Here we are in a world with tiny connectors like Micro USB and Thunderbolt, yet we're still trying to shoehorn hundreds of RJ45 cables into our aggregation switching. It seems rather Paleolithic.
Although many aren't aware of this, you can still buy RJ21 switches and switching modules for many popular modular switches. The only connectors on the front are the four 24-pin RJ21 ports, each handling 12 Ethernet interfaces running at a maximum of 100 megabits. You drop those into the switch, run a cable to the patch panel, and directly punch down the bare ends.
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Thus, there is no need for patching from an RJ45 panel to an RJ45 jack on a switch. In large switches, this dramatically reduces the cabling mess and arguably increases the reliability of the wiring since there are fewer chances of individual cables going bad.
Too bad RJ21 never really caught on. You can still buy RJ21 modules for many switches and even get them with 802.3af Power-over-Ethernet support. You can also get them in densities as high as 96 ports per module, which is double what a standard RJ45 module can handle. It's no secret that large modular switching backplanes can handle that much traffic with ease, but there's no getting around the fact that you can't load more than 48 RJ45 ports on a single module and still fit the switch in a standard rack. We're being hamstrung by the limitations of a physical port that's simply unnecessary in many cases.
The main problem is that limitation of 100 megabits. You can't achieve gigabit data rates with an RJ21 connector -- the wiring layer of the connector simply doesn't allow for that many pins to be used. But we've managed to vanquish other wasteful connectors over the years, such as the parallel port, serial port, and game port (remember those with 15 pins just for a joystick?). Indeed, a potential solution is in the works with the development of the MRJ21 connector that will handle six gigabit ports per cable. That's half of a standard RJ21 connector, but it's significantly smaller and can be somewhat easier to work with.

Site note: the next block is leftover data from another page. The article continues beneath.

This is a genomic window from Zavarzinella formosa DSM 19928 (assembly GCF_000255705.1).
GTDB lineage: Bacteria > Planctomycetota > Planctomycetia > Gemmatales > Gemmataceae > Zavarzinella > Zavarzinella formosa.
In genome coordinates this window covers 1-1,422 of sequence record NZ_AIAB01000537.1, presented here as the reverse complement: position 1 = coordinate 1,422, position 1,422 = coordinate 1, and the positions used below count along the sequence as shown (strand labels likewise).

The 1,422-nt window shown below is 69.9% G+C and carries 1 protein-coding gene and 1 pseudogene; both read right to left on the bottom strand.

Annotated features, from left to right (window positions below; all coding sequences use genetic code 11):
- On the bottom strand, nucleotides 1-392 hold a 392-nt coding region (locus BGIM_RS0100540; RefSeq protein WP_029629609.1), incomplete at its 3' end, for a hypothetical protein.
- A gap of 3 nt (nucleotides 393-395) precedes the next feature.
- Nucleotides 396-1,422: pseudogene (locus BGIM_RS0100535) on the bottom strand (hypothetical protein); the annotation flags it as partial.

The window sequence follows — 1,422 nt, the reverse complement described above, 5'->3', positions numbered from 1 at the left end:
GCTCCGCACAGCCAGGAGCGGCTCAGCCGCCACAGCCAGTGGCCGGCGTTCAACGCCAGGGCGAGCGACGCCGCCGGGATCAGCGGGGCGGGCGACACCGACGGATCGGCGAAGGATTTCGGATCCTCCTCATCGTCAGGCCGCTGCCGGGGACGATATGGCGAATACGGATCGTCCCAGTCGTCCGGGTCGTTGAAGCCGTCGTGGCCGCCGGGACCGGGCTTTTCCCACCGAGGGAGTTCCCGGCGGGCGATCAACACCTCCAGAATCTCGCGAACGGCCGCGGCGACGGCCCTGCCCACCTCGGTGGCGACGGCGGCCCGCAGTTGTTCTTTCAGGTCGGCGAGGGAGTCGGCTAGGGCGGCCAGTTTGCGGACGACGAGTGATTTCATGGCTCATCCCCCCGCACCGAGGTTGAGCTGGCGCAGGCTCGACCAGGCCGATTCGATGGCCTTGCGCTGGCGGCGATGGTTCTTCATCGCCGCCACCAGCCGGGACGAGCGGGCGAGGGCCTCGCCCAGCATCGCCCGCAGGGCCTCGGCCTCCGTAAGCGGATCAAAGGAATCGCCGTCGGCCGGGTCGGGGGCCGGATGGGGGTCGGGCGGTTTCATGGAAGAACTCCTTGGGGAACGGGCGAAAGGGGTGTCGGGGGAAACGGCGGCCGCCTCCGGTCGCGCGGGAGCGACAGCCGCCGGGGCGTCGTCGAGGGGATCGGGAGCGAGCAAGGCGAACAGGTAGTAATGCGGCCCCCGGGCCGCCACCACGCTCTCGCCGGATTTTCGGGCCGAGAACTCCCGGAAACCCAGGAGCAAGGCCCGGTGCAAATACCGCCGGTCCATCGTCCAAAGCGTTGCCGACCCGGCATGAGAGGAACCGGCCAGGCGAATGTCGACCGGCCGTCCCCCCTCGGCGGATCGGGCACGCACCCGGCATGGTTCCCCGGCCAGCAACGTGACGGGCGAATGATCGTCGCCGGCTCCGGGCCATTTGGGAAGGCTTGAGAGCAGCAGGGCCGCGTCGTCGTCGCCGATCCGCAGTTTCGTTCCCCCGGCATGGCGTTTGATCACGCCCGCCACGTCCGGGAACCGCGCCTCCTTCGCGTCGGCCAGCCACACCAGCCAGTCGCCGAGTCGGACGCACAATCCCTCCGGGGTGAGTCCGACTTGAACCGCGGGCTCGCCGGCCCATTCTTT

I suppose laypeople are impressed when they see an aggregation switch overflowing with hundreds of patch cords that run from RJ45 modules to RJ45 patch panels in the same rack, but all I see is a pain in the ass. It's difficult to trace out bad cables, it's difficult to run new cabling if the cable management trays are overrun with existing wires, and god help you when you need to replace a failed module when all 48 Ethernet interfaces need to be disconnected and reconnected to the exact same port on the new blade in order to maintain VLAN membership and other individual configuration elements.
A brief aside: If you ever have to do this, by far the easiest way is to get a small-form-factor 48-port Ethernet patch panel and use it as a template by plugging each cable into it in the same place as the blade, port 1 to port 1, port 2 to port 2, and so forth. Then, you can pull all the patch cables out of the way and have a somewhat easier time wrangling the module of of the switch for replacement. Once that's done, just plug the cables back into the same port and you're basically guaranteed to get them in the right spot.
Yet with the lower density and higher aggravation factor, why is it that we don't have more options available? Cisco doesn't even offer MRJ21 modules, though Extreme Networks and others do have 96-port MRJ21 gigabit modules available.